Where Diabetes Medications Work

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Diabetes Medications

The main aim of treatment for diabetes is to reduce your risk of developing complications by keeping your blood glucose (sugar) levels at reasonable levels. If your doctor gives you tablets for diabetes, make sure you understand the right time to take them and any special instructions about timing around meals. For these medications to work correctly, it is important to take them as prescribed. Ask your doctor, nurse or pharmacist if you are unsure. Medicines for type 2 diabetes There are various medicines that are used to treat type 2 diabetes, such as: Metformin Sulphonylureas (example, gliclazide, glipizide, glibenclamide) Acarbose Pioglitazone Insulin Metformin Metformin works by improving your body's response to the insulin you naturally make. It also reduces the amount of sugar that your liver makes and that your stomach/intestines absorb. Metformin is prescribed in people with type 2 diabetes whose blood glucose levels cannot be lowered with diet, exercise and other lifestyle changes. Sulphonylureas Sulphonylureas work by making your pancreas produce more insulin. They are prescribed in people with type 2 diabetes whose blood glucose levels cannot be lowered with metformin. Continue reading >>

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  1. Justin Beller

    Not so much creepy, but odd nevertheless. There were three in my lifetime.

    While attending college for three years straight at the beginning of the fall semester I would always get a call asking for Barry. Same dude, every year, asking for Barry. I think by the third year he got the picture that Barry was gone.
    A few years ago I received a series of voicemail messages from a guy named Robert Ranyan of Las Vegas, NV. Mr. Ranyan mistook my phone number for a customer service line belonging to some sort of beauty product or healthcare product. I put together the messages into an audio file you can listen to here - The Robert Ranyan Calls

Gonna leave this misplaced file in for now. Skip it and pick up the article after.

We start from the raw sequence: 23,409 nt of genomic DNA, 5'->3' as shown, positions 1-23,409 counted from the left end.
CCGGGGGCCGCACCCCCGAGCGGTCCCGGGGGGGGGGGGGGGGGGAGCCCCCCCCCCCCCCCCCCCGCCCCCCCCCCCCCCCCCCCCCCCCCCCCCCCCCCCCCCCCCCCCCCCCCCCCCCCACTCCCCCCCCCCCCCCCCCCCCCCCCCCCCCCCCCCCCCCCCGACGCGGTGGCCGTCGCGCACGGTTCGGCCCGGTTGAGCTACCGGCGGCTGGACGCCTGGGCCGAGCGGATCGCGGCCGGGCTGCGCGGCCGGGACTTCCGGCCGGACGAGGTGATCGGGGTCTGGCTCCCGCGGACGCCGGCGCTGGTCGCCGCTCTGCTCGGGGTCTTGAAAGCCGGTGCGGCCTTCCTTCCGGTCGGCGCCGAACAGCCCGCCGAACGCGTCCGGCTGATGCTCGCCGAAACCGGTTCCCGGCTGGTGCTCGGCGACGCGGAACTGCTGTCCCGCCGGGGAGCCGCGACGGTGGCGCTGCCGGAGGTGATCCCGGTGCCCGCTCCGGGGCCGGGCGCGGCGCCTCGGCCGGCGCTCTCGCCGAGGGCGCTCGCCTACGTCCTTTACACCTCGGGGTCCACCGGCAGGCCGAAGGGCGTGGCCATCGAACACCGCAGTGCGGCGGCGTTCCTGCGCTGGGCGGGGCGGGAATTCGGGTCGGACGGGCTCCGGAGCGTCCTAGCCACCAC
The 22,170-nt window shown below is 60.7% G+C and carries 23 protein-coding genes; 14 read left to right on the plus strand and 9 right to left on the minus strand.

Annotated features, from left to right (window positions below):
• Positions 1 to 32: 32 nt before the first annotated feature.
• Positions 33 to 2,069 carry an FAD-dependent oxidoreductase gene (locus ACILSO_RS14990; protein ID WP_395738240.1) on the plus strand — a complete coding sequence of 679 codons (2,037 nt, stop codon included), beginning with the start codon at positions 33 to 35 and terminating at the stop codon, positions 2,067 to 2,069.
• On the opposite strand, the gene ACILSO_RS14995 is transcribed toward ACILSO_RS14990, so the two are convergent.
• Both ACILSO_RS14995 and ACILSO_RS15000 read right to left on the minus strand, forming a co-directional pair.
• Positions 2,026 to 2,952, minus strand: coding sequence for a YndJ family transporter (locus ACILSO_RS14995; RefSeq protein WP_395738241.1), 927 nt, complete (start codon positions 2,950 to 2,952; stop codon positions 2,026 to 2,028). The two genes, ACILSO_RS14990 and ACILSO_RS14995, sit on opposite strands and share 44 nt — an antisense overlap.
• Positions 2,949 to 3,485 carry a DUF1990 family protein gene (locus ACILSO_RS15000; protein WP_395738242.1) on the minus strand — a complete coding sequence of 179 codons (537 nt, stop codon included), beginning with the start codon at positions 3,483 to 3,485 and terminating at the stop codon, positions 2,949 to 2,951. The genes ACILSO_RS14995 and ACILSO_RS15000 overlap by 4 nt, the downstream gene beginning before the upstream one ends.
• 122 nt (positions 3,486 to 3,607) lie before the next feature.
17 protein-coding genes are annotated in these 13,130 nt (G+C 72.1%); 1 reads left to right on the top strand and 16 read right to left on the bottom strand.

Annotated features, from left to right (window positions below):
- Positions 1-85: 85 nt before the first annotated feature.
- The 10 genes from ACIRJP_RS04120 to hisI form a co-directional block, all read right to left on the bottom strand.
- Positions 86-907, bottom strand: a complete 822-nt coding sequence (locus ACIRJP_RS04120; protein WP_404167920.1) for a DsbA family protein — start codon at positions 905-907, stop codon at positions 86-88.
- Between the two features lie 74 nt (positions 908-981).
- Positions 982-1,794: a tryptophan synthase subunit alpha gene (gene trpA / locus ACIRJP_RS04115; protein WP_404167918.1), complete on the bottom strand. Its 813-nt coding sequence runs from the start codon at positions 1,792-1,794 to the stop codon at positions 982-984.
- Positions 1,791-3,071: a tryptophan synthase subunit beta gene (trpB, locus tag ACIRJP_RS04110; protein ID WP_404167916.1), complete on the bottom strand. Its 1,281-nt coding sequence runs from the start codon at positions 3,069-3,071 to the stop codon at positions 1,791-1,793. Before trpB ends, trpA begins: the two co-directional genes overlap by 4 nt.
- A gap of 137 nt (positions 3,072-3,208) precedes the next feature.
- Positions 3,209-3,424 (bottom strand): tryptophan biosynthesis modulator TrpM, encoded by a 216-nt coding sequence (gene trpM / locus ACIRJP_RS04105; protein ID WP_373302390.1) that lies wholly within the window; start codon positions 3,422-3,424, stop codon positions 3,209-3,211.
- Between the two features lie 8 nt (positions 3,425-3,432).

The first 5 minutes is not much to listen to, but as each call comes in you hear the desperation of a broken man. It's funny, yet sad. I finally ended up calling the guy to tell him he had the wrong number, but interestingly enough he denied ever making the calls.

    I remembered another odd phone message recently. This one you could put in the creepy category. Awhile back I was traveling between my hometown and my current residence. It's a five hour drive and in that stretch of road between the two destinations there is no cell service. I get back to town and I check my messages. I see there is one message so I listen to it. The message had this frantic sounding man on the other end. He said, "Ricky! Mom ran out of medicine and I can't find any more. YOU GOTTA CALL ME!!!" That was it. There were no more messages after that. I sometimes wonder what happened. Did the guy get a hold of Ricky eventually? Did mom finally get her medicine? Did mom die? I would hate to think that just because this guy mis-dialed that his mom died all because he couldn't reach Ricky. That would be a horrible burden to carry.

  2. J. Benton

    This was creepy-turned-weird.
    While in graduate school my home phone number looked very similar to the number of a nearby construction company. I mostly used my cell phone, and only gave my home number out to businesses. I rarely answered the phone, and rarely was home to answer it.
    I’d occasionally get messages intended for the construction company, and would sometimes call the person back and tell them the construction company’s actual phone number. One day I got home and noticed several messages.
    The first went something like (with names changed): “Hi, this is Anthony York, Daniel had an accident. He asked us to call you. We’ve called 911, and they will be here soon.”
    The next message: “Anthony again. Please call me back as soon as possible. We followed the ambulance to the hospital. Daniel is in critical condition.”
    The next message: “Hi, this is Anthony York again. Apparently you don’t even care about your employees, let alone your customers. Daniel did not really get into an accident, but we’re sick and [email protected] tired of never getting any calls back from you. You’re the worst [email protected] company I have ever dealt with.”
    That was weird in itself, but then about a month later I got a call from a man with a similar sounding voice, claiming to be a hospital, and asking if I was Daniel [some last name]’s employer. I said no, and then he asked if I knew Daniel.
    “No, I don’t know Daniel, is this related to the messages several weeks ago? I think you called before…” He interrupted with an accusatory tone, “YOU HAVE BEEN EVADING US FOR WEEKS!!” and I just calmly responded with something like, “People call and leave messages thinking I am [company] a lot, and I wondered if it was the same person that said he was in the hospital before...” The guy just hung up on me.

    My message machine explicitly stated my first name, so I have no idea why he kept calling thinking it was this company. But after this instance, I added “If you are calling for [company], you have the wrong number. Their number is …”

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